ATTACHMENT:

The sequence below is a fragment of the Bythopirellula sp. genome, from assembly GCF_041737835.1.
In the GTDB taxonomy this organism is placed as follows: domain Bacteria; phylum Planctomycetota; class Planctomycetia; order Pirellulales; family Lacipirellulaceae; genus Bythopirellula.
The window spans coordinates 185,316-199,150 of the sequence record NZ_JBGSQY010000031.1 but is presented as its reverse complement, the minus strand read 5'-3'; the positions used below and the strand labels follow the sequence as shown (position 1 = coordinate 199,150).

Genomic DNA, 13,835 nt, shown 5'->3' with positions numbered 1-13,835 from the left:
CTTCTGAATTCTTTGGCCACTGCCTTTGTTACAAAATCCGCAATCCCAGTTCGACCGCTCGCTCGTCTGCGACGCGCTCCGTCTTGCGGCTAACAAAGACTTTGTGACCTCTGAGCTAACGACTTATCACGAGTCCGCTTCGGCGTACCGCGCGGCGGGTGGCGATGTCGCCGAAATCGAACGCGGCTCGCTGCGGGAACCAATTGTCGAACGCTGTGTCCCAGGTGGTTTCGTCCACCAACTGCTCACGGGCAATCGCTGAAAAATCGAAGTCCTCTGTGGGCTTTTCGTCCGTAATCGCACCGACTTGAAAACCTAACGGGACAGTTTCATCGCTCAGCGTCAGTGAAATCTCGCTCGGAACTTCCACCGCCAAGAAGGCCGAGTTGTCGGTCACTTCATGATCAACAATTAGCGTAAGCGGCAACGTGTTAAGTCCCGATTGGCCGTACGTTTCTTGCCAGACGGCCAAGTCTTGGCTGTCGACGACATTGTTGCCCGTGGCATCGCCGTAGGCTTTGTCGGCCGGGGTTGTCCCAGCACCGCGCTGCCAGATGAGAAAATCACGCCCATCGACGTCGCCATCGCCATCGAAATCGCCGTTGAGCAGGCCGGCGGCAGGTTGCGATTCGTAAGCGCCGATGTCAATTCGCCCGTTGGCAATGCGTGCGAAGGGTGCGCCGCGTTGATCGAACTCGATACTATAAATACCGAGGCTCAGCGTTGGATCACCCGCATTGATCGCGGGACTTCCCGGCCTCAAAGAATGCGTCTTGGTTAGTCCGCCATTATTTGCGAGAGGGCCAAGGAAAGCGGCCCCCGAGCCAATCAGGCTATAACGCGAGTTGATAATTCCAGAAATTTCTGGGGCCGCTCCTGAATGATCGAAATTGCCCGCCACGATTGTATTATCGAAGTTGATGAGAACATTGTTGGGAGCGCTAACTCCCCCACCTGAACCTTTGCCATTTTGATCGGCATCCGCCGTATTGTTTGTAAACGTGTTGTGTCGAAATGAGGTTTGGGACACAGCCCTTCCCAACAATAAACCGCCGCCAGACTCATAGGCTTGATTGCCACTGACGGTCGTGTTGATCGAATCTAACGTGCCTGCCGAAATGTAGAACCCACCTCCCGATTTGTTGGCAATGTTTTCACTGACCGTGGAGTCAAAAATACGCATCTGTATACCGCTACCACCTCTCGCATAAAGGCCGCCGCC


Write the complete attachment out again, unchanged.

The sequence below is a fragment of the Bythopirellula sp. genome, from assembly GCF_041737835.1.
In the GTDB taxonomy this organism is placed as follows: domain Bacteria; phylum Planctomycetota; class Planctomycetia; order Pirellulales; family Lacipirellulaceae; genus Bythopirellula.
The window spans coordinates 185,316-199,150 of the sequence record NZ_JBGSQY010000031.1 but is presented as its reverse complement, the minus strand read 5'-3'; the positions used below and the strand labels follow the sequence as shown (position 1 = coordinate 199,150).

Genomic DNA, 13,835 nt, shown 5'->3' with positions numbered 1-13,835 from the left:
CTTCTGAATTCTTTGGCCACTGCCTTTGTTACAAAATCCGCAATCCCAGTTCGACCGCTCGCTCGTCTGCGACGCGCTCCGTCTTGCGGCTAACAAAGACTTTGTGACCTCTGAGCTAACGACTTATCACGAGTCCGCTTCGGCGTACCGCGCGGCGGGTGGCGATGTCGCCGAAATCGAACGCGGCTCGCTGCGGGAACCAATTGTCGAACGCTGTGTCCCAGGTGGTTTCGTCCACCAACTGCTCACGGGCAATCGCTGAAAAATCGAAGTCCTCTGTGGGCTTTTCGTCCGTAATCGCACCGACTTGAAAACCTAACGGGACAGTTTCATCGCTCAGCGTCAGTGAAATCTCGCTCGGAACTTCCACCGCCAAGAAGGCCGAGTTGTCGGTCACTTCATGATCAACAATTAGCGTAAGCGGCAACGTGTTAAGTCCCGATTGGCCGTACGTTTCTTGCCAGACGGCCAAGTCTTGGCTGTCGACGACATTGTTGCCCGTGGCATCGCCGTAGGCTTTGTCGGCCGGGGTTGTCCCAGCACCGCGCTGCCAGATGAGAAAATCACGCCCATCGACGTCGCCATCGCCATCGAAATCGCCGTTGAGCAGGCCGGCGGCAGGTTGCGATTCGTAAGCGCCGATGTCAATTCGCCCGTTGGCAATGCGTGCGAAGGGTGCGCCGCGTTGATCGAACTCGATACTATAAATACCGAGGCTCAGCGTTGGATCACCCGCATTGATCGCGGGACTTCCCGGCCTCAAAGAATGCGTCTTGGTTAGTCCGCCATTATTTGCGAGAGGGCCAAGGAAAGCGGCCCCCGAGCCAATCAGGCTATAACGCGAGTTGATAATTCCAGAAATTTCTGGGGCCGCTCCTGAATGATCGAAATTGCCCGCCACGATTGTATTATCGAAGTTGATGAGAACATTGTTGGGAGCGCTAACTCCCCCACCTGAACCTTTGCCATTTTGATCGGCATCCGCCGTATTGTTTGTAAACGTGTTGTGTCGAAATGAGGTTTGGGACACAGCCCTTCCCAACAATAAACCGCCGCCAGACTCATAGGCTTGATTGCCACTGACGGTCGTGTTGATCGAATCTAACGTGCCTGCCGAAATGTAGAACCCACCTCCCGATTTGTTGGCAATGTTTTCACTGACCGTGGAGTCAAAAATACGCATCTGTATACCGCTACCACCTCTCGCATAAAGGCCGCCGCC